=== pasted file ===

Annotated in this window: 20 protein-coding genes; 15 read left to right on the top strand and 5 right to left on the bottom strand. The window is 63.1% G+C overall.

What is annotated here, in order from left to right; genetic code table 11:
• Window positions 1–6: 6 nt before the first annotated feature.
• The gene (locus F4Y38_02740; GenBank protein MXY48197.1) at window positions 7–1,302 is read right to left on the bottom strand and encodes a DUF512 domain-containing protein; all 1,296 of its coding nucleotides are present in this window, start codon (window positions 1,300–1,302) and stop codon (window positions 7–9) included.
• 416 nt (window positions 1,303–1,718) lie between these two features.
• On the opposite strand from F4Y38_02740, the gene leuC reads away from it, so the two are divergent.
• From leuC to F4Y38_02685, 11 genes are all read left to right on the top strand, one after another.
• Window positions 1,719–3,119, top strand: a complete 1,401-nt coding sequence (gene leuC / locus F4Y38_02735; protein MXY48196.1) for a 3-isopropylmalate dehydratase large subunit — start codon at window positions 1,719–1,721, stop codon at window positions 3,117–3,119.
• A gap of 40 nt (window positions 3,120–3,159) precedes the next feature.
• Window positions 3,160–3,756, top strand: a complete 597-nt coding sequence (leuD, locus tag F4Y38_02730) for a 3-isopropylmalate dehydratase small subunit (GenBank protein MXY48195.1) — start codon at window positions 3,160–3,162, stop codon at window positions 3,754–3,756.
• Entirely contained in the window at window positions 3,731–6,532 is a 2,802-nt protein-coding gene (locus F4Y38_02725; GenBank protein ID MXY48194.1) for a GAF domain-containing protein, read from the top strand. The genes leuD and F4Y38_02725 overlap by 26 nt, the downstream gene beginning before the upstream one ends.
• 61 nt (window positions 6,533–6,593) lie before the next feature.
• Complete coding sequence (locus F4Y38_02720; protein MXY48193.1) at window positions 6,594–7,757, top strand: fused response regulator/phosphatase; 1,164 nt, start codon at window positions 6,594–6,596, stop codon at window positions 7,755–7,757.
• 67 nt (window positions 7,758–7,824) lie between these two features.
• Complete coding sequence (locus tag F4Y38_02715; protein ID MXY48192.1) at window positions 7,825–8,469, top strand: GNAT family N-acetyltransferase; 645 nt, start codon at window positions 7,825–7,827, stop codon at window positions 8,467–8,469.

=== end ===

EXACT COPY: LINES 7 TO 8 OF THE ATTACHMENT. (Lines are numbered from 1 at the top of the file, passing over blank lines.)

• From leuC to F4Y38_02685, 11 genes are all read left to right on the top strand, one after another.
• Window positions 1,719–3,119, top strand: a complete 1,401-nt coding sequence (gene leuC / locus F4Y38_02735; protein MXY48196.1) for a 3-isopropylmalate dehydratase large subunit — start codon at window positions 1,719–1,721, stop codon at window positions 3,117–3,119.